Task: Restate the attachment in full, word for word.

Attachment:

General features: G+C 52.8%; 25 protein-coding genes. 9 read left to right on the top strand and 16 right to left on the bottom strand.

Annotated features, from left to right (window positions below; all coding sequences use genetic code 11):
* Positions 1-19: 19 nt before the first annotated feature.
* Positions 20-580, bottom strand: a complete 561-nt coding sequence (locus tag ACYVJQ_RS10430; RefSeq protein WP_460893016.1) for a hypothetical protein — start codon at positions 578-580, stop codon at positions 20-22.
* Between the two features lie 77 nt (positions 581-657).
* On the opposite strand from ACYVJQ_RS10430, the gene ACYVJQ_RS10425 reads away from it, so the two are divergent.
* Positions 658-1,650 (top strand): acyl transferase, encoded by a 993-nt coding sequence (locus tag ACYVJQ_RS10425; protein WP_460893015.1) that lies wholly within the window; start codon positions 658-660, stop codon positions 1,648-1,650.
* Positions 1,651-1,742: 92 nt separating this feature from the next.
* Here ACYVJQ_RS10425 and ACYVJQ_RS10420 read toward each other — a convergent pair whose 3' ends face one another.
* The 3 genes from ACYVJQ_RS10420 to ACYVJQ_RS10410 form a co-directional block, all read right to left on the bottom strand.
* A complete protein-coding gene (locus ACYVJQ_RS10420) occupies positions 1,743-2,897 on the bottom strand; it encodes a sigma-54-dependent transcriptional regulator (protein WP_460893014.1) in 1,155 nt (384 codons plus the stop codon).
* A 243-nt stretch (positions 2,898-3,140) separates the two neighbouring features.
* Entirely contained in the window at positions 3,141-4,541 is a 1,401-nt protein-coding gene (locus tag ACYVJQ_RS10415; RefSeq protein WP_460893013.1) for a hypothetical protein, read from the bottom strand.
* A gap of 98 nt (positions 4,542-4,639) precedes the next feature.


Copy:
General features: G+C 52.8%; 25 protein-coding genes. 9 read left to right on the top strand and 16 right to left on the bottom strand.

Annotated features, from left to right (window positions below; all coding sequences use genetic code 11):
* Positions 1-19: 19 nt before the first annotated feature.
* Positions 20-580, bottom strand: a complete 561-nt coding sequence (locus tag ACYVJQ_RS10430; RefSeq protein WP_460893016.1) for a hypothetical protein — start codon at positions 578-580, stop codon at positions 20-22.
* Between the two features lie 77 nt (positions 581-657).
* On the opposite strand from ACYVJQ_RS10430, the gene ACYVJQ_RS10425 reads away from it, so the two are divergent.
* Positions 658-1,650 (top strand): acyl transferase, encoded by a 993-nt coding sequence (locus tag ACYVJQ_RS10425; protein WP_460893015.1) that lies wholly within the window; start codon positions 658-660, stop codon positions 1,648-1,650.
* Positions 1,651-1,742: 92 nt separating this feature from the next.
* Here ACYVJQ_RS10425 and ACYVJQ_RS10420 read toward each other — a convergent pair whose 3' ends face one another.
* The 3 genes from ACYVJQ_RS10420 to ACYVJQ_RS10410 form a co-directional block, all read right to left on the bottom strand.
* A complete protein-coding gene (locus ACYVJQ_RS10420) occupies positions 1,743-2,897 on the bottom strand; it encodes a sigma-54-dependent transcriptional regulator (protein WP_460893014.1) in 1,155 nt (384 codons plus the stop codon).
* A 243-nt stretch (positions 2,898-3,140) separates the two neighbouring features.
* Entirely contained in the window at positions 3,141-4,541 is a 1,401-nt protein-coding gene (locus tag ACYVJQ_RS10415; RefSeq protein WP_460893013.1) for a hypothetical protein, read from the bottom strand.
* A gap of 98 nt (positions 4,542-4,639) precedes the next feature.